Skip to main content

Touring Independence Plaza

In case it isn't crystal clear - Chris and I really love space. Heck, he's building a spaceship and I'm flying one! We are trying to instill Baby Zara with our love for exploration, we joke that she will probably want to be a deep sea diver or something - the opposite of blasting off the Earth. But, while she is young and mold-able, we enjoy taking her to see space things. As of last weekend she has been to two major NASA sites (Kennedy Space Center and Johnson Space Center), and seen all three remaining Saturn V's (although I doubt she will remember these little trips)! Chris received some free tickets to Space Center Houston for "Boeing Week" so we took our little family plus Mimi (Chris's mom) and Granny Kay to see the new Space Shuttle and 747 display! I met the others there after my console shift; flying the ISS to touring the Shuttle Carrier Aircraft all in one day!

Inside the 747 Shuttle Carrier Aircraft!

Outside of the test article Space Shuttle Independence!

Pano at the top of the stack!

Hello from the mirror ceiling inside the space shuttle. Baby Zara had fun in her carrier!

"Yes, Baby Z, this is what a space shuttle looks like! Far out, huh?!"

Comments

  1. Aww so cute! I love taking baby Josephine to space things as well, not that she'll remember any of it yet, but there's photographic proof. Babywearing is so convenient.

    I've only been to Space Center Houston once. Great to know they're adding and upgrading their displays!

    ReplyDelete

Post a Comment

Who has two thumbs and loves comments? Nerdy April!!! Type one out and hit publish!

Popular posts from this blog

The road to curing Type 1 Diabetes

From the moment of diagnosis, the road is rough, the learning curve is steep and the stakes are literally life or death. The map is less-than-helpful - paths originating from virtually every corner, coalescing at a center point (aka "diagnosis") and bursting back outwards - some paths cross and wrap around each other but others are isolated. And even with all of these roads, most of the territory is uncharted - how did we all get here and how will we all exit? Where are the obstacles we haven't found yet? Which passage holds the key to unlocking the solution?

On any given day I feel pretty isolated with this disease - I'm the only T1D in my group at work, the only one in mission control, the only one in my family. I go through the logistics of calling insurance companies, ordering supplies, changing sites and troubleshooting malfunctions mostly on my own. Even those pesky carbs really only get counted in my brain, no group think for a meal bolus here. But there is b…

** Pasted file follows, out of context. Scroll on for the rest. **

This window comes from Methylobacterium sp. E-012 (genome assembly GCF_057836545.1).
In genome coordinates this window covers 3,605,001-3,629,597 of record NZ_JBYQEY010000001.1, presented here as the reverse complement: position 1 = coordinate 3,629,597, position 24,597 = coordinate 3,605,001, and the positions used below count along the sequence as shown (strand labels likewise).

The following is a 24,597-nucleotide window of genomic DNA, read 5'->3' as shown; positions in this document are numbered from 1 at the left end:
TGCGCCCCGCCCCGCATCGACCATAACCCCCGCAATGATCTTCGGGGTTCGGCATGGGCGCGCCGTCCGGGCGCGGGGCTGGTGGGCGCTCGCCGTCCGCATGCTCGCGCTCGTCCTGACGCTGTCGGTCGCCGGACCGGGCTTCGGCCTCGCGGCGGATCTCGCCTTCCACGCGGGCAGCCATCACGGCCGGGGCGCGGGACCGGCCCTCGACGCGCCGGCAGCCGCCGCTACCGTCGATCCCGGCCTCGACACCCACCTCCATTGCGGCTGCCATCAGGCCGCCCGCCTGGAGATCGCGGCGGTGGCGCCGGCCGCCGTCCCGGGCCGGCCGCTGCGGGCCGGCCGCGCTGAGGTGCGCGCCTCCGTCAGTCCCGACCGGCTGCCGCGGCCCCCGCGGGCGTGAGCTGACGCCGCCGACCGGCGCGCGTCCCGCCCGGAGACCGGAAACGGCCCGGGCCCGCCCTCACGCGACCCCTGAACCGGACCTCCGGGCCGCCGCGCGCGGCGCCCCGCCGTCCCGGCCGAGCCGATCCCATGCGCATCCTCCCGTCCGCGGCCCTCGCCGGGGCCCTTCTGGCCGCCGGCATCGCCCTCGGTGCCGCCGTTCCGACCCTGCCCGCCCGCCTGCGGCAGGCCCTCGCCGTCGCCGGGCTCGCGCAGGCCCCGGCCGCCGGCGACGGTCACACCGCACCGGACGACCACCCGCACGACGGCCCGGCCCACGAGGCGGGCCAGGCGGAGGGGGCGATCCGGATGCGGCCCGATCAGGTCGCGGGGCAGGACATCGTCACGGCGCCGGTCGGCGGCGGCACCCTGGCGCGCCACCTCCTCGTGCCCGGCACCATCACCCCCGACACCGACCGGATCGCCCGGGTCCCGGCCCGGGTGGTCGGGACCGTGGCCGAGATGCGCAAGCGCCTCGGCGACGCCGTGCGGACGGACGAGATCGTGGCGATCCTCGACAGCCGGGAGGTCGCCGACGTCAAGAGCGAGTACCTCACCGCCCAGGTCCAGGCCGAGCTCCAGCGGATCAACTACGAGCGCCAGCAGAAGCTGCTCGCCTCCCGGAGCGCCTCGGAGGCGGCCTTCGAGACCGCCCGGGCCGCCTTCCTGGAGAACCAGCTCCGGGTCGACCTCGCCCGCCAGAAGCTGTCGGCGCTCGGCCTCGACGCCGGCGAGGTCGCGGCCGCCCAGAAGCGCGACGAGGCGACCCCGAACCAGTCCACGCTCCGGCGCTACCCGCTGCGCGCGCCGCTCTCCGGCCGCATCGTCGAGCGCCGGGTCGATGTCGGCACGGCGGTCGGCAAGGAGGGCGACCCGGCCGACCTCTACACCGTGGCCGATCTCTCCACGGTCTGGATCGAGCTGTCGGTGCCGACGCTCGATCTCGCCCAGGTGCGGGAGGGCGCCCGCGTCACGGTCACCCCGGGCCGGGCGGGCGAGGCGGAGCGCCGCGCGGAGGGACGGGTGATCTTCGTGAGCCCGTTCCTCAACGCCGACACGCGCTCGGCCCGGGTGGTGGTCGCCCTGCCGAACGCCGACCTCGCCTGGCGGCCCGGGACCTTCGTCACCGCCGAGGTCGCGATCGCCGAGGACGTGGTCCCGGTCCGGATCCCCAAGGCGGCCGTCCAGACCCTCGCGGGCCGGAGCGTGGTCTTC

Critical Space Item: Handle With Extreme Care

Someday I want to open a box. The box will be neatly wrapped up with an excessive amount of packaging. Its contents will have been years in the making, and even though it won't weigh much, this small box will represent a huge step forward.


As most flight hardware begins, the space-rated closed-loop insulin delivery and monitoring device inside the box will be sterile and stark. But as the batteries whir to life and insulin is placed within, it will become an extra appendage, an external pancreas, for this Type 1 astro-hopeful. Bluetooth connections will be made and doctors, hungry for telemetry from my bionic body, will be at the ready. We will rely on each other - he on I for his very existence, and I on him for my continued existence. Together we will make up one whole, completely functioning, Type 1 Diabetic astronaut.

Admittedly, this dream feels further and further from reality. I have lived with this disease just under 20 years now, and the cure has always been "just 5 …

On 20 years with Type 1 Diabetes

I think it's finally time to hit 'publish' on this post, considering it's been sitting here for, oh you know, like 2 weeks now ;-) Sometimes I "April" about things too much (this is Chris's term), and with my dad here for Christmas I realized that it's definitely a trait passed down, haha, love you dad!


To be honest, I never thought the day would come when I would say, "I've had Type 1 Diabetes for 20 years."

20 years ago a cure was 'just on the horizon' and as an 11 year old kid I took that phrase to heart - I had to. My continued existence was based solely on whatever the endocrinologist said - pancreas, insulin, autoimmune, blood sugar, islet cells, shots. I didn't know what I didn't know at that point. I had never heard of an insulin pump or glucose meter. Ketones and hyperglycemia were just big, meaningless words. Carb ratios and counting might as well have been formulas for travelling at light speed. I wasn't ov…
01 09 10